Mike ‘Doc’ Emrick, among the most acclaimed, respected and beloved sportscasters of all time, announced his retirement today following a 47-year career broadcasting professional hockey, including the last 15 as the lead play-by-play voice for NBC Sports’ NHL coverage.
Synonymous with hockey in the United States, Emrick rose from calling college and minor league hockey in the 1970s to voicing the most important hockey games of the past three decades, including 22 Stanley Cup Finals, 45 Stanley Cup Playoffs/Final Game 7s, six Olympics, NHL Winter Classics and All-Star Games. In all, Emrick estimates he has called more than 3,750 professional and Olympic hockey games, thrilling viewers with an unmatched style that blended fevered excitement with an endless vocabulary of words to describe the puck’s movement around the rink.
Acclaim for his work is unmatched. In 2011, Emrick became the first broadcaster ever inducted into the U.S. Hockey Hall of Fame. In all, he’s a member of seven Halls of Fame. That same year, Emrick won the first of his eight career Sports Emmy® Awards for Outstanding Sports Personality – Play-by-Play, which is the most ever in the category, including an unprecedented run of seven consecutive in the years 2014-2020.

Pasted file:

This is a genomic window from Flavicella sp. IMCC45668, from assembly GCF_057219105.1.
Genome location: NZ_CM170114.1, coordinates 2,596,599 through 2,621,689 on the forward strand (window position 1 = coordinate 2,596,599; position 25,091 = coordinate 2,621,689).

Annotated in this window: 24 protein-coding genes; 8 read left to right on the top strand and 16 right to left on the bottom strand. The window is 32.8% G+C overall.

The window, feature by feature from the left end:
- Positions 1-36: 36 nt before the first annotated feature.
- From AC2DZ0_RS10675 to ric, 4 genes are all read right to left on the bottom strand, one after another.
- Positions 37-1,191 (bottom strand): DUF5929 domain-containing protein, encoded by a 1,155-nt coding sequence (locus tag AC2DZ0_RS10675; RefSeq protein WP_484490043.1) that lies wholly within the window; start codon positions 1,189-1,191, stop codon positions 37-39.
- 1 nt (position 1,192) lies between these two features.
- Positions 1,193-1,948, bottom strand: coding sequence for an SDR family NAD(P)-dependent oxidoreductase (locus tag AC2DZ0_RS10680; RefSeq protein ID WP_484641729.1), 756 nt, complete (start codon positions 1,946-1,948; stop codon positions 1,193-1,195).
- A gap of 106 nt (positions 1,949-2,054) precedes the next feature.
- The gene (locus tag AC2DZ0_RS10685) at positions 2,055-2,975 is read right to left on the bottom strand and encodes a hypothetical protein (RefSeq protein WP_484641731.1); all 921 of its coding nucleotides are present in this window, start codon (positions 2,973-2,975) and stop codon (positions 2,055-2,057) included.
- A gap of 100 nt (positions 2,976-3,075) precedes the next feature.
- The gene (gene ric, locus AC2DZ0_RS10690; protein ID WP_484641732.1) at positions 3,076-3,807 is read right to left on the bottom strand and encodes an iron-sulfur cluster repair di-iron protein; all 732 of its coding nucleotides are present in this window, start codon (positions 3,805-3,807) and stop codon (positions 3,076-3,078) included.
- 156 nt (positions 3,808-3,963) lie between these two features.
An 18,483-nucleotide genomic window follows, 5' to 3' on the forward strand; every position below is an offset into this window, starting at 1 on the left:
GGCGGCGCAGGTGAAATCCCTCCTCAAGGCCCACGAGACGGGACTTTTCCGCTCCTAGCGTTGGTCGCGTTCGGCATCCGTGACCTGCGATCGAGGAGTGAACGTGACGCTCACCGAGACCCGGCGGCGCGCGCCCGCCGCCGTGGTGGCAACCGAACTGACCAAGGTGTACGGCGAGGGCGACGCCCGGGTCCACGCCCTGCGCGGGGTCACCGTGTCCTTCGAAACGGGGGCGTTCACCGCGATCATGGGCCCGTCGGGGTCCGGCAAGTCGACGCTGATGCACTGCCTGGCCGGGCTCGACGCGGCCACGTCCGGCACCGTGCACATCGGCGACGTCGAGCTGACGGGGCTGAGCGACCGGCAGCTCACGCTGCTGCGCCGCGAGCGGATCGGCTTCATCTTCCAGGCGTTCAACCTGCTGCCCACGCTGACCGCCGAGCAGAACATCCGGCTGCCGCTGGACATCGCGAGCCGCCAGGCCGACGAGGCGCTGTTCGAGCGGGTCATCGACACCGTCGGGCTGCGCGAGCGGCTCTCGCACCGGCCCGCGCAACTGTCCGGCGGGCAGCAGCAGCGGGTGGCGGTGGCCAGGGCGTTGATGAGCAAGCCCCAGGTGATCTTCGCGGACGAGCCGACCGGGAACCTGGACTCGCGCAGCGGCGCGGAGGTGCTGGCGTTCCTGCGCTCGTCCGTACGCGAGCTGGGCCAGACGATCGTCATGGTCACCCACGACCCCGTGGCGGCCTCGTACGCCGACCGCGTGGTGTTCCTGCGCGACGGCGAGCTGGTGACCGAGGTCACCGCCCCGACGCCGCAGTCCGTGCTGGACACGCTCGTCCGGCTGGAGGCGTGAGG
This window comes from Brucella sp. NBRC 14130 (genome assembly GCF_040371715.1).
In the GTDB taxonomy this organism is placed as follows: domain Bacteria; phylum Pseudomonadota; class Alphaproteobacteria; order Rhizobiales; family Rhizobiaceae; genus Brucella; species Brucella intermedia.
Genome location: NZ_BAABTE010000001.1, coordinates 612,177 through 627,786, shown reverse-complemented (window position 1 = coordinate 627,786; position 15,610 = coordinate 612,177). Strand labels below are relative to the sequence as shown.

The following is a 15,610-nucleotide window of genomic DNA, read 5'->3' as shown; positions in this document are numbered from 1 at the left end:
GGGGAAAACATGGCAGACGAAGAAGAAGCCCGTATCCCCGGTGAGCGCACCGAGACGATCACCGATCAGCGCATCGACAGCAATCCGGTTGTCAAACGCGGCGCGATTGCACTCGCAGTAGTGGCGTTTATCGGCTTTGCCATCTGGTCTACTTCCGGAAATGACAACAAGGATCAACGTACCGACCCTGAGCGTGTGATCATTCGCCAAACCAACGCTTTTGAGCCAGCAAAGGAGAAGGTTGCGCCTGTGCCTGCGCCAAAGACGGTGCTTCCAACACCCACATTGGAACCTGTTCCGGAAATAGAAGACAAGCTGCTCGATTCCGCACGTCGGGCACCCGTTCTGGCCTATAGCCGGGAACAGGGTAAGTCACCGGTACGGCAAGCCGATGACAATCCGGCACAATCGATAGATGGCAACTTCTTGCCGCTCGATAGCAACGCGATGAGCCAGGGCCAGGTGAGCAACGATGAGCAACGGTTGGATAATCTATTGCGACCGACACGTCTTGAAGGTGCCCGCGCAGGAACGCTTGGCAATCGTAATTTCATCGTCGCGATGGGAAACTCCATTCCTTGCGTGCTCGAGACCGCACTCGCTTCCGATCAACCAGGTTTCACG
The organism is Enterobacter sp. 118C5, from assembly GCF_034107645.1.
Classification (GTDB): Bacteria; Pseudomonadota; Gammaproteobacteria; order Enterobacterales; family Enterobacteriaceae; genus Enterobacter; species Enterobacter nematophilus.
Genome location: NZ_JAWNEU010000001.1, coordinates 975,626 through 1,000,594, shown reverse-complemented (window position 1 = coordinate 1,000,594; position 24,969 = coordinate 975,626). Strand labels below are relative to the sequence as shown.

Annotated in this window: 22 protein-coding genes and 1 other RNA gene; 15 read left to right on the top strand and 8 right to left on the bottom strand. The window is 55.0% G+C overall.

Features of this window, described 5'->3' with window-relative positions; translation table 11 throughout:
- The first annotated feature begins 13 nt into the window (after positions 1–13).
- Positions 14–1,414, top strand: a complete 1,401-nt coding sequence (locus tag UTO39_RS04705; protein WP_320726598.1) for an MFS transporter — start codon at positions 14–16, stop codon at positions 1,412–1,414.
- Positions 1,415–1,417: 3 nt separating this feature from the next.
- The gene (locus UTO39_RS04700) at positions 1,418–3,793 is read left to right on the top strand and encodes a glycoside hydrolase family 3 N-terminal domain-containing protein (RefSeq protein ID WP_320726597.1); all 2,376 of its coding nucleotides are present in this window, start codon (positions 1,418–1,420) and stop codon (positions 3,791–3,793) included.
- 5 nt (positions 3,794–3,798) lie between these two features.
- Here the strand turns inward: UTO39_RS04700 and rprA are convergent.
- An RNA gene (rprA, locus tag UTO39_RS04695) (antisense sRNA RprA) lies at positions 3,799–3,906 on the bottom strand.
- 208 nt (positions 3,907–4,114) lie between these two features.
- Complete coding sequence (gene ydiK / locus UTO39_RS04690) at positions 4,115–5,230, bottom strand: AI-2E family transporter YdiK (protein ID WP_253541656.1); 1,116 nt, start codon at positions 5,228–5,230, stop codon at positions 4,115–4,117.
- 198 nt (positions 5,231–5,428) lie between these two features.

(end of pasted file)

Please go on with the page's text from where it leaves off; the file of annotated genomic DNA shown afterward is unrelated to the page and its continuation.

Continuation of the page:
Although retiring, Emrick will remain a member of the NBC Sports family by occasionally writing and narrating video essays for its NHL coverage in the future.
“It was 50 years ago this fall, with pen and pad in hand at old Civic Arena in Pittsburgh, I got my first chance to cover the National Hockey League. Gordie Howe was a Red Wing, Bobby Hull was a Blackhawk, Bobby Orr was a Bruin,” said Emrick. “A time like this makes me recall that we have seen a lot together. The biggest crowd ever, 105,000 at Michigan Stadium. A gold medal game that required overtime between the two North American powers in Vancouver.
“Things change over 50 years, but much of what I love is unchanged from then to now and into the years ahead. I still get chills seeing the Stanley Cup. I especially love when the horn sounds, and one team has won and another team hasn’t, all hostility can dissolve into the timeless great display of sportsmanship – the handshake line. I leave you with sincere thanks.” Read More